Ecologically, Uganda is where the East African savannah meets the\r\nWest African jungle. In this prowling lions, chimpazees, hippos, crocodiles,\r\ngorillas, antelopes etc. plus over 1000 species of birds can be tracked.
In addition to the wildlife, there is the mighty Nile, punctuated\r\nby the spectacular Murchison Falls, and the setting for some of the\r\nworld¡¯s most thrilling commercial white-water rafting. There are the snow-\r\ncapped peaks of the Rwenzori, which provide a tantalizing challenge to\r\ndedicated mountaineers, as well as the Virunga Volcanoes and Mount Elgon, both\r\nof which offer highly rewarding hiking opportunities through scintillating\r\nhighland scenery. More sedately, the myriad islands of Lake Victoria and\r\nBunyonyi are idyllic venues, as are the myriad forest-fringed crater lakes that\r\nstud the rift valley floor and escarpment around Fort Portal. Whether you¡¯re a\r\nfirst time safari-goer or a seasoned African travelers, Uganda – with its\r\nunique blend of savannah and forest creatures, its rare wealth of montane and\r\nlake habitats – is simply dazzling
Bwindi Impenetrable\r\nNational Park
A magnificent verdant swathe across the steep ridges of the\r\nAlbertine Rift Valley, this ancient rainforest – one of the few in Africa to\r\nhave flourished throughout the last Ice Age – is home to roughly half of the\r\nworld¡¯s mountain gorillas.
Looking deep into the expressive brown eyes of these gentle giants\r\nis surely the most exciting and poignant wildlife encounter that Africa has to\r\noffer – but we should not let distract from Bwindi¡¯s broader biodiversity, a\r\nresult of its immense antiquity and an altitude span from 1,160 to 2,607m. The\r\nnational park has 90 mammal species, including 11 primates, of which the\r\nblack-and-white colobus, with its lovely flowing white tail, is prominent. The\r\nforest birding ranks with the best in Uganda, with 23 highly localized Albertine\r\nRift endemics present.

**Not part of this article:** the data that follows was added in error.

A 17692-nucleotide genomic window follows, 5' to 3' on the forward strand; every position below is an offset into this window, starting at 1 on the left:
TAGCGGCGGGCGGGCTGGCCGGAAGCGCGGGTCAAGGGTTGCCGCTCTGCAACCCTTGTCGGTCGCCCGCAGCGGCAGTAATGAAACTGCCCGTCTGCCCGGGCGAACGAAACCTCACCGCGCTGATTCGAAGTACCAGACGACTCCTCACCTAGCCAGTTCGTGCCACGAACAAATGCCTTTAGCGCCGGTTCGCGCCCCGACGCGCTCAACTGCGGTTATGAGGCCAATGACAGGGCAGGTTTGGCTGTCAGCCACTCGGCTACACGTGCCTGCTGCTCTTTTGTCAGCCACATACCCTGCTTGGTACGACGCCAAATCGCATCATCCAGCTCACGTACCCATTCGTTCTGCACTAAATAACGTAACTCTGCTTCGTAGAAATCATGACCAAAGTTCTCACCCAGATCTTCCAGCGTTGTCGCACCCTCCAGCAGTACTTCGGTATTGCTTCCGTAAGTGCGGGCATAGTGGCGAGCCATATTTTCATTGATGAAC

Mount Elgon National Park
Elgon is a 4,321m high extinct volcano which in prehistoric times\r\nstood taller than Kilimanjaro does today. Although the mountain straddles the\r\nKenya border, its loftiest peak Wagagai, lies within Uganda and is best\r\nascended from the Uganda side. Elgon is an important watershed, and its slopes\r\nsupport a rich variety of altitudinal vegetation zones ranging from montane\r\nforest to high open moorland studded with the other-worldly giant lobelia and\r\ngroundsel plants.
Spectacular scenery is the main attraction for hikers on this\r\noft-neglected and relatively undemanding mountain, but there is also a variety\r\nof forest monkeys and small antelope, along with elephant and buffalo. A\r\nchecklist topping 300 birds includes many species not recorded elsewhere in\r\nUganda. Other attractions include ancient cave paintings close to the trailhead\r\nat Budadiri, and spectacular caves and hot springs within the crater.
Kibale National Park
The most accessible of Uganda¡¯s major rainforests, Kibale is home\r\nto a remarkable 13 primate species, including the much localized red colobus\r\nand L¡¯Hoest¡¯s monkey. Kibale¡¯s major attraction, however, is the opportunity to\r\ntrack habituated chimps – these delightful apes, more closely related to humans\r\nthan to any other living creature, are tremendous fun to watch as they squabble\r\nand play in fruiting trees.
A network of shady forest trails provides much to delight\r\nbotanists and butterfly lovers, while birders are in for a treat with 335\r\nspecies recorded including the endemic Prirogrine¡¯s ground thrush. The elusive\r\nforest elephant, smaller and hairier than its savannah counterpart, moves\r\nseasonally into the developed part of the park, while other terrestrial mammals\r\ninclude buffalo, giant forest hog and a half dozen antelope species.
Kidepo Valley National Park
Isolated from the Ugandan mainstream by the harsh plains north of\r\nMount Elgon, Kedepo is one of Africa¡¯s last great wilderness areas, a tract of\r\nrugged savannah dominated by the 2,750m Mount Morungole and transected by the\r\nKidepo and Narus Rivers. Perennial water makes Kidepo an oasis in the\r\nsemi-desert, reflected in its 86 mammal species (28 occurring nowhere else in\r\nUganda) and almost 500 birds
Predators are well-represented – not only lion, cheetah and\r\nleopard, but also the delightful bat-eared fox and insectivorous hyena-like\r\naardwolf – while a long list of dry-country antelopes include the regal greater\r\nkudu and Beisa oryx. While the game viewing can be excellent, it is the\r\nthrilling sense of supreme isolation that distinguishes this rare slice of wild\r\nAfrica, as yet undiscovered by the mass safari market.
Mgahinga Gorilla National\r\nPark
This small national park protects the Ugandan portion of the\r\nVirungas, a chain of six extinct and three sporadically active volcanoes which\r\nfollows the borders with Rwanda and the Democratic Republic of Congo. Mgahinga\r\nwas proclaimed with the primary aim of providing sanctuary to the rare mountain\r\ngorilla, some 300 of which live in the Virungas, and gorilla tracking remains\r\nthe most popular activity here, though it is dependent on the seasonal\r\nmovements of the habituated groups.